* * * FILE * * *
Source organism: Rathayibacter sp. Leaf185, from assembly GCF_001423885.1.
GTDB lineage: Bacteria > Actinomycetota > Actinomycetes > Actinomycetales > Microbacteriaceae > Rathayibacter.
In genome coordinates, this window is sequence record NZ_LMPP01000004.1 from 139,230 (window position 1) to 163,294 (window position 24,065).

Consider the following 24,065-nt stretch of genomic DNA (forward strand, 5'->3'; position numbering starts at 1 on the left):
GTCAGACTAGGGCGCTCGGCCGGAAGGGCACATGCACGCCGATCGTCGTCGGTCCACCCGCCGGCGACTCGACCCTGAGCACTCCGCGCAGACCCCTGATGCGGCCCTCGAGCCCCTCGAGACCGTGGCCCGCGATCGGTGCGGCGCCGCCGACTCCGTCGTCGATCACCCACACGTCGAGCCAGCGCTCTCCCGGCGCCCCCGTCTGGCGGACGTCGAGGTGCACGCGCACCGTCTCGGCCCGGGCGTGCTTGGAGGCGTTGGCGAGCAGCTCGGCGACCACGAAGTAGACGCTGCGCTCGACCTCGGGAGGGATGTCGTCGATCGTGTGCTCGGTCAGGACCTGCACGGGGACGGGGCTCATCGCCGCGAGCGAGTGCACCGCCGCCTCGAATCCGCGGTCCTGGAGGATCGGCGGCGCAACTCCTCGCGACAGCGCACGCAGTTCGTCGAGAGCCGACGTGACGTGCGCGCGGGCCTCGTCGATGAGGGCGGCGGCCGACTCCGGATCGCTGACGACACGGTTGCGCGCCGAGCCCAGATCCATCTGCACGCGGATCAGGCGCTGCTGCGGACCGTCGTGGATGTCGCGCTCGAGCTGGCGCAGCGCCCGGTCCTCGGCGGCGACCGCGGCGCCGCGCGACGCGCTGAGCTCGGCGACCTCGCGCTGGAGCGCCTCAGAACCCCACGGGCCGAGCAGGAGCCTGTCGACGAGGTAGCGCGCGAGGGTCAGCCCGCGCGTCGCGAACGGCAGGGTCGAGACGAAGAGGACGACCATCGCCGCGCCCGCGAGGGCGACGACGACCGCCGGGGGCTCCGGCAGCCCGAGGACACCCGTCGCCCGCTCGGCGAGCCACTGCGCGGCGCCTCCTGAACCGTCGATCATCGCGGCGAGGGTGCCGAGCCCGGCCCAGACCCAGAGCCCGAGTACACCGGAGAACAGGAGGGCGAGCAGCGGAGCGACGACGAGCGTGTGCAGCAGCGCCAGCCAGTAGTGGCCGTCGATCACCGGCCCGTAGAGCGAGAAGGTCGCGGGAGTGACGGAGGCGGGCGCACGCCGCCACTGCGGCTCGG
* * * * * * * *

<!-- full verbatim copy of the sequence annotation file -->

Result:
Source organism: Rathayibacter sp. Leaf185, from assembly GCF_001423885.1.
GTDB lineage: Bacteria > Actinomycetota > Actinomycetes > Actinomycetales > Microbacteriaceae > Rathayibacter.
In genome coordinates, this window is sequence record NZ_LMPP01000004.1 from 139,230 (window position 1) to 163,294 (window position 24,065).

Consider the following 24,065-nt stretch of genomic DNA (forward strand, 5'->3'; position numbering starts at 1 on the left):
GTCAGACTAGGGCGCTCGGCCGGAAGGGCACATGCACGCCGATCGTCGTCGGTCCACCCGCCGGCGACTCGACCCTGAGCACTCCGCGCAGACCCCTGATGCGGCCCTCGAGCCCCTCGAGACCGTGGCCCGCGATCGGTGCGGCGCCGCCGACTCCGTCGTCGATCACCCACACGTCGAGCCAGCGCTCTCCCGGCGCCCCCGTCTGGCGGACGTCGAGGTGCACGCGCACCGTCTCGGCCCGGGCGTGCTTGGAGGCGTTGGCGAGCAGCTCGGCGACCACGAAGTAGACGCTGCGCTCGACCTCGGGAGGGATGTCGTCGATCGTGTGCTCGGTCAGGACCTGCACGGGGACGGGGCTCATCGCCGCGAGCGAGTGCACCGCCGCCTCGAATCCGCGGTCCTGGAGGATCGGCGGCGCAACTCCTCGCGACAGCGCACGCAGTTCGTCGAGAGCCGACGTGACGTGCGCGCGGGCCTCGTCGATGAGGGCGGCGGCCGACTCCGGATCGCTGACGACACGGTTGCGCGCCGAGCCCAGATCCATCTGCACGCGGATCAGGCGCTGCTGCGGACCGTCGTGGATGTCGCGCTCGAGCTGGCGCAGCGCCCGGTCCTCGGCGGCGACCGCGGCGCCGCGCGACGCGCTGAGCTCGGCGACCTCGCGCTGGAGCGCCTCAGAACCCCACGGGCCGAGCAGGAGCCTGTCGACGAGGTAGCGCGCGAGGGTCAGCCCGCGCGTCGCGAACGGCAGGGTCGAGACGAAGAGGACGACCATCGCCGCGCCCGCGAGGGCGACGACGACCGCCGGGGGCTCCGGCAGCCCGAGGACACCCGTCGCCCGCTCGGCGAGCCACTGCGCGGCGCCTCCTGAACCGTCGATCATCGCGGCGAGGGTGCCGAGCCCGGCCCAGACCCAGAGCCCGAGTACACCGGAGAACAGGAGGGCGAGCAGCGGAGCGACGACGAGCGTGTGCAGCAGCGCCAGCCAGTAGTGGCCGTCGATCACCGGCCCGTAGAGCGAGAAGGTCGCGGGAGTGACGGAGGCGGGCGCACGCCGCCACTGCGGCTCGG